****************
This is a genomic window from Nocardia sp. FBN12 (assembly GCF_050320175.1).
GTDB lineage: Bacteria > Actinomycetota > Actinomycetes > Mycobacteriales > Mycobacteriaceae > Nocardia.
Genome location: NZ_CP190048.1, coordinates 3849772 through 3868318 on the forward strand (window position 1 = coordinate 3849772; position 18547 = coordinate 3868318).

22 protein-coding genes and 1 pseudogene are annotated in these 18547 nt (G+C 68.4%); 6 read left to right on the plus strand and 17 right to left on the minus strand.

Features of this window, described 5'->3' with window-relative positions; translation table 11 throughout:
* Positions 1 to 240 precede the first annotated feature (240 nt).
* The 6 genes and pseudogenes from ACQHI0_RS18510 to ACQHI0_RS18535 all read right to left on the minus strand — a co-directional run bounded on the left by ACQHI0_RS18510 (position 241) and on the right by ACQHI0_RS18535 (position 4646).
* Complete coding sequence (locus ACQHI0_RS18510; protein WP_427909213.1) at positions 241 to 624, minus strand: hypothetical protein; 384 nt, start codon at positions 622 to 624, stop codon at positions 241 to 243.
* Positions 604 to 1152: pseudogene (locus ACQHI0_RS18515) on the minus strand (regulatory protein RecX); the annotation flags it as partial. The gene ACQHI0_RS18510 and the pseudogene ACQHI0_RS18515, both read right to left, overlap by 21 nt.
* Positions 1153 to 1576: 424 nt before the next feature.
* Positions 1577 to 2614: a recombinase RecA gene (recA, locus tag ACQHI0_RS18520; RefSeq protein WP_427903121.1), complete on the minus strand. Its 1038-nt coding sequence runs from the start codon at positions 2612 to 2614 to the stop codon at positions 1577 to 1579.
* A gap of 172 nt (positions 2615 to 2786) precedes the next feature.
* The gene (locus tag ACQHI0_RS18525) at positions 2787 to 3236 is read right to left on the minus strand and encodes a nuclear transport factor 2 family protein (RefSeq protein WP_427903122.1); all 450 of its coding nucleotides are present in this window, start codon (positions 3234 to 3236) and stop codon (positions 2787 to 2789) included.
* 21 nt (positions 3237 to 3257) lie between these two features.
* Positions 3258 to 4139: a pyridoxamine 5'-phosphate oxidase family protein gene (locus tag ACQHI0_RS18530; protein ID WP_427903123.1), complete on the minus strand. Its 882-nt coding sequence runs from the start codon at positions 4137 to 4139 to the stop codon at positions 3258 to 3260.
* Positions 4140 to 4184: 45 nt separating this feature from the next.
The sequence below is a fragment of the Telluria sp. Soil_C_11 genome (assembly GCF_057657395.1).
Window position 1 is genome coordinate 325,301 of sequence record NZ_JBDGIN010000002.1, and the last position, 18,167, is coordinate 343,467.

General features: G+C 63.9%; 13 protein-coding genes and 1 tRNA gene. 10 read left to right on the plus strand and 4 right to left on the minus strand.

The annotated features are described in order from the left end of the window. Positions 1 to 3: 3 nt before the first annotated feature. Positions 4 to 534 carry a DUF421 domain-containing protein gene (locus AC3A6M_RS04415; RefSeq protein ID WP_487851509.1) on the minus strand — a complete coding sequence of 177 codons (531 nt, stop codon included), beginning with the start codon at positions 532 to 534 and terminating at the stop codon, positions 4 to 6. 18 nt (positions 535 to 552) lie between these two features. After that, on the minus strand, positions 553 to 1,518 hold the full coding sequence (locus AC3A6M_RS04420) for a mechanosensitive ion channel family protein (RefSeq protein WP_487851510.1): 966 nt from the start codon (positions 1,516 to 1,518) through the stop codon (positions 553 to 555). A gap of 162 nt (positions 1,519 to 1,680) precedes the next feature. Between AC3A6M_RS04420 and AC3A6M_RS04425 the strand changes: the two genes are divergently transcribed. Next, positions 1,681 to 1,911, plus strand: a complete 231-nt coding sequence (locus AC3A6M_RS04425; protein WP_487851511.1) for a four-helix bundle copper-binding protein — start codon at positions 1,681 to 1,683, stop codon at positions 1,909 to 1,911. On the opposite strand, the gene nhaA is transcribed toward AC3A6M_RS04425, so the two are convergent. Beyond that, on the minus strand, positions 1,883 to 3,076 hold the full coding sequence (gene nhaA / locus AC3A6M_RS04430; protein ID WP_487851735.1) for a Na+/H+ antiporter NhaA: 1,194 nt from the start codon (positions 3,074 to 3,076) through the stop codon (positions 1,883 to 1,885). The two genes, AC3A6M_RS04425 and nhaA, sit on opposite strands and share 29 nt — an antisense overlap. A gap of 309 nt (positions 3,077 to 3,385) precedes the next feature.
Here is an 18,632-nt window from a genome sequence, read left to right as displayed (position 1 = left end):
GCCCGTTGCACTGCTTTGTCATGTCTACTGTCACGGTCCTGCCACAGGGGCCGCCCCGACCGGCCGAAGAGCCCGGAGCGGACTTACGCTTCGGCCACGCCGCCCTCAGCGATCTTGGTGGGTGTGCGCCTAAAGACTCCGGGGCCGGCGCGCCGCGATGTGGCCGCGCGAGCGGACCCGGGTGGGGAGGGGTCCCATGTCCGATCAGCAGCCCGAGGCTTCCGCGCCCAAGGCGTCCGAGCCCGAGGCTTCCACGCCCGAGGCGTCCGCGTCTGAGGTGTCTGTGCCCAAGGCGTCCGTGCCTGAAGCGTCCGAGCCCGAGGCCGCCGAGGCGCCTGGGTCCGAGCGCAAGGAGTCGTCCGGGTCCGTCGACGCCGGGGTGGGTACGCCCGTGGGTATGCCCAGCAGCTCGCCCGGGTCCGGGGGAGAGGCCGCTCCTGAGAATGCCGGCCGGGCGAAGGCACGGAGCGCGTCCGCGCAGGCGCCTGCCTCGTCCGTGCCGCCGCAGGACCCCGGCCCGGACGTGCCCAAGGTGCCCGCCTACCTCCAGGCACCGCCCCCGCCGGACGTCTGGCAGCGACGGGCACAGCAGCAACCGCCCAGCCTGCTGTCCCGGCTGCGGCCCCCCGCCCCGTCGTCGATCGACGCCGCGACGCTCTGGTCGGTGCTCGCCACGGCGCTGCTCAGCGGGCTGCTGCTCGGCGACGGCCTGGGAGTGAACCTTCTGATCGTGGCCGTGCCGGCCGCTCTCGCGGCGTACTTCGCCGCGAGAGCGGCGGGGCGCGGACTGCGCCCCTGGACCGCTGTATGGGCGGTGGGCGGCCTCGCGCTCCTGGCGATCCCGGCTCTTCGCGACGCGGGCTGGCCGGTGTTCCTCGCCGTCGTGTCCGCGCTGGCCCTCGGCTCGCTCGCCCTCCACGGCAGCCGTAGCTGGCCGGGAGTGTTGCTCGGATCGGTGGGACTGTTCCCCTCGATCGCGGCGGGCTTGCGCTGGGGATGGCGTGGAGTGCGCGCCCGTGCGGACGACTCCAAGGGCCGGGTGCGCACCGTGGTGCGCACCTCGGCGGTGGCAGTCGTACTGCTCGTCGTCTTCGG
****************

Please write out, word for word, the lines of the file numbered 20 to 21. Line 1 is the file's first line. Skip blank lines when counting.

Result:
The annotated features are described in order from the left end of the window. Positions 1 to 3: 3 nt before the first annotated feature. Positions 4 to 534 carry a DUF421 domain-containing protein gene (locus AC3A6M_RS04415; RefSeq protein ID WP_487851509.1) on the minus strand — a complete coding sequence of 177 codons (531 nt, stop codon included), beginning with the start codon at positions 532 to 534 and terminating at the stop codon, positions 4 to 6. 18 nt (positions 535 to 552) lie between these two features. After that, on the minus strand, positions 553 to 1,518 hold the full coding sequence (locus AC3A6M_RS04420) for a mechanosensitive ion channel family protein (RefSeq protein WP_487851510.1): 966 nt from the start codon (positions 1,516 to 1,518) through the stop codon (positions 553 to 555). A gap of 162 nt (positions 1,519 to 1,680) precedes the next feature. Between AC3A6M_RS04420 and AC3A6M_RS04425 the strand changes: the two genes are divergently transcribed. Next, positions 1,681 to 1,911, plus strand: a complete 231-nt coding sequence (locus AC3A6M_RS04425; protein WP_487851511.1) for a four-helix bundle copper-binding protein — start codon at positions 1,681 to 1,683, stop codon at positions 1,909 to 1,911. On the opposite strand, the gene nhaA is transcribed toward AC3A6M_RS04425, so the two are convergent. Beyond that, on the minus strand, positions 1,883 to 3,076 hold the full coding sequence (gene nhaA / locus AC3A6M_RS04430; protein ID WP_487851735.1) for a Na+/H+ antiporter NhaA: 1,194 nt from the start codon (positions 3,074 to 3,076) through the stop codon (positions 1,883 to 1,885). The two genes, AC3A6M_RS04425 and nhaA, sit on opposite strands and share 29 nt — an antisense overlap. A gap of 309 nt (positions 3,077 to 3,385) precedes the next feature.
Here is an 18,632-nt window from a genome sequence, read left to right as displayed (position 1 = left end):